Staying with the digital audio players, I made my way over to the Astell&Kern area, where I gave another listen to the fabulous SP1000M ($2,399). This is one of my favorite DAPs out there, as it hits all the sweet spots between form factor, features, sound and user interface.



The Astell&Kern UI is just at another level relative to everyone else, their players are so sleek and easy to use. Of course, all of that goodness comes at a price, and the A&K players are indeed a pretty penny. But there is good news: A&K and iRiver recently teamed with the Japanese company Groovers to launch the new Activo brand at a more accessible price point.

Their first product, the Activo CT10 ($299) was available for demo at the A&K both, and I have to say, I liked it quite a bit! The player had the fantastic A&K UI and pretty decent sound, along with digital and analog outs. The design might not be for everyone at first glance, but for $300 it's a very robust, easy-to-use and dynamic little player.



Linear Tube Audio
The folks at Linear Tube Audio brought one of the most interesting products of the show in the Z10E, but both units seemed to be malfunctioning. The Z10E ($6,950) is a do-it-all, ultra-endgame amplifier that can drive regular headphones, electrostatic headphones and speakers from a single unit.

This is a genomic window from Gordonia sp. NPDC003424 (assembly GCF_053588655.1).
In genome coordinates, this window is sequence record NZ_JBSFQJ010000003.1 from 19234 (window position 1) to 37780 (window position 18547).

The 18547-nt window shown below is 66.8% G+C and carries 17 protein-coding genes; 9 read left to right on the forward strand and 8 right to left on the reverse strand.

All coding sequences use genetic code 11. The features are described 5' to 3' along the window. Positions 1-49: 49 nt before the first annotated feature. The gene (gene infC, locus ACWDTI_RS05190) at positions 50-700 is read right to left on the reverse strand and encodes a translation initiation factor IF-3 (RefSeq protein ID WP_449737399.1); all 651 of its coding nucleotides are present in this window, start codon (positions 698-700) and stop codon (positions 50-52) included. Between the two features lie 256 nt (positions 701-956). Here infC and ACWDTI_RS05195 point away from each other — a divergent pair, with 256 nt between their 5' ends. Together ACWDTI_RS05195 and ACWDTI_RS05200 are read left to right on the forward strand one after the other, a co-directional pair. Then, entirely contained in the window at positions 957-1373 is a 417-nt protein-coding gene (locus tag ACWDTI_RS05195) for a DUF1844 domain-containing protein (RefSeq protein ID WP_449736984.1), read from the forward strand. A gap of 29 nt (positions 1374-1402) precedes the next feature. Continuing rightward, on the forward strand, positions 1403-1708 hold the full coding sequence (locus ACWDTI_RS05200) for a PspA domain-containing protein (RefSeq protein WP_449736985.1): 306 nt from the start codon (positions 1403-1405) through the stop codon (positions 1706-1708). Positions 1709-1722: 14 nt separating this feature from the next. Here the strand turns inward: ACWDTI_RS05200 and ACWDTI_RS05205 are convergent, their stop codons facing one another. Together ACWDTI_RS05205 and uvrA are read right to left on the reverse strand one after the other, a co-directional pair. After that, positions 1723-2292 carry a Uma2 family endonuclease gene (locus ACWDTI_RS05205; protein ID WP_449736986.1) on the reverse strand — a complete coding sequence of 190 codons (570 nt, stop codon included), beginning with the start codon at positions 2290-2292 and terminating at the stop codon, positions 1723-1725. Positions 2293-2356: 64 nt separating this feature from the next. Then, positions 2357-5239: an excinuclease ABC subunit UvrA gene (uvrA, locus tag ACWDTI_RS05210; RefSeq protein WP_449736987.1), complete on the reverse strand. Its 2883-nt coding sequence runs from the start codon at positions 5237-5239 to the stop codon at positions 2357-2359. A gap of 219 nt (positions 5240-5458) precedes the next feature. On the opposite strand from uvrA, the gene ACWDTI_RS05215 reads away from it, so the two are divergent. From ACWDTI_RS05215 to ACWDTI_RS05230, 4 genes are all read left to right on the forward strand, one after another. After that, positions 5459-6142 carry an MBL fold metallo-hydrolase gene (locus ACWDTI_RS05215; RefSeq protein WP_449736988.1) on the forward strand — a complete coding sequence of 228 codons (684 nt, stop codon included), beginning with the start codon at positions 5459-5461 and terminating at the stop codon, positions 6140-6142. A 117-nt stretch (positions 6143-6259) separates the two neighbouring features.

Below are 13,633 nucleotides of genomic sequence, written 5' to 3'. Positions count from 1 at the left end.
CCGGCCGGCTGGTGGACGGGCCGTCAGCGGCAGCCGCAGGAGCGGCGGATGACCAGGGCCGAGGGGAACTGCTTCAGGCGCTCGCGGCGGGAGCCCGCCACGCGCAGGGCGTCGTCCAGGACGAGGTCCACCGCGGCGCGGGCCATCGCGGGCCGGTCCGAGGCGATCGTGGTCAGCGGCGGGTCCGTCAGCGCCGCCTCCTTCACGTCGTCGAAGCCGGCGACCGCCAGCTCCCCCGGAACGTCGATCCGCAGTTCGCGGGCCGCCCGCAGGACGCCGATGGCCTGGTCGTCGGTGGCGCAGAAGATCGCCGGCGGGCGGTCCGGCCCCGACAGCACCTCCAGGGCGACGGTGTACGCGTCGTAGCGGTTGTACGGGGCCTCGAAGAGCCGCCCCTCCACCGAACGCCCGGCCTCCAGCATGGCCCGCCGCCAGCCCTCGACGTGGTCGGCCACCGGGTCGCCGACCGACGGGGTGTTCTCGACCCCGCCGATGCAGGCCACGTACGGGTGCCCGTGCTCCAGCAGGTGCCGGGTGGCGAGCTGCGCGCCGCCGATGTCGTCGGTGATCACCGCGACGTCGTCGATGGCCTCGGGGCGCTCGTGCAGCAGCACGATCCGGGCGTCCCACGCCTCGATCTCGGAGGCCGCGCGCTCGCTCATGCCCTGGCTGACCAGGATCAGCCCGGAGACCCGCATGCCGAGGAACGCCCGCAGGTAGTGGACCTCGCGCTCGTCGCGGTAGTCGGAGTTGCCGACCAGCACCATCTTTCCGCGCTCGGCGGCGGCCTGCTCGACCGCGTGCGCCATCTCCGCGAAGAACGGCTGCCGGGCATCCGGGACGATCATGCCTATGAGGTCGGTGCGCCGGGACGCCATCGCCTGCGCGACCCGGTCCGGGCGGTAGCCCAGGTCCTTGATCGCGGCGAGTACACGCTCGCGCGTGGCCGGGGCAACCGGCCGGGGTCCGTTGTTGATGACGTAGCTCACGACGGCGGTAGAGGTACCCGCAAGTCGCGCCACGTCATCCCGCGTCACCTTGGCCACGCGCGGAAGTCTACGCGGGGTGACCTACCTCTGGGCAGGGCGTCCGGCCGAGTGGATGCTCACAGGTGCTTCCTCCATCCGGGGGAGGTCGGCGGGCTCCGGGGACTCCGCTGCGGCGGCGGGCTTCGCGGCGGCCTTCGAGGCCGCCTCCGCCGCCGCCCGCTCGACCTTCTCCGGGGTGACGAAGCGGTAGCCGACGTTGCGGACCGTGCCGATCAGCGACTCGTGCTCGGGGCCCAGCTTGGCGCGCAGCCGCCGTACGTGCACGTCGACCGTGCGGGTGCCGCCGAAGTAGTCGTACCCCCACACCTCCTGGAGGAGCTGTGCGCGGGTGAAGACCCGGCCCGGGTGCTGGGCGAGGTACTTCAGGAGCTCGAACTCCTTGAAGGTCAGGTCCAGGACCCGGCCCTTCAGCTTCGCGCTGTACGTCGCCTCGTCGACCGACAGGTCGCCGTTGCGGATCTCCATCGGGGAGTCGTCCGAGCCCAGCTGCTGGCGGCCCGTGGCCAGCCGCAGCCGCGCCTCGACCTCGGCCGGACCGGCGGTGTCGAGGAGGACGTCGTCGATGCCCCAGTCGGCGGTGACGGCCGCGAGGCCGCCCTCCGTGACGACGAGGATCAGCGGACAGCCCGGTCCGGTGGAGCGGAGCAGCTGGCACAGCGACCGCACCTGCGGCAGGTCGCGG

This is a monster amplifier and I've heard good things about early prototypes, but both units sounded pretty "off" to me and the one that was being hosted at the MrSpeakers table was decommissioned on day 1. Unfortunately the one at LTA's table sounded a little screwy as well. I hope they can get that sorted out.



Auris Audio makes some of the world's most beautiful tube amps. I ran down most of their lineup in my CanJam RMAF 2018 Show Report, but since then, they have delivered a new DAC/amplifier called Euterpe ($1,699).



This artfully designed piece serves as a headphone stand, as well, with the DAC and amp sandwiched between two pieces of wood. It's an interesting and unique design for sure, but it's also one serious piece of equipment. It easily drove a HiFiMAN HE1000, with one good clean watt of power.

I was not even a little bit surprised by the price tag on this one. It looks and sounds every bit like a $1,699 amp, but it doesn't bat way above its price point either. Still, I dig the Auris aesthetic, especially when it comes to their larger amps.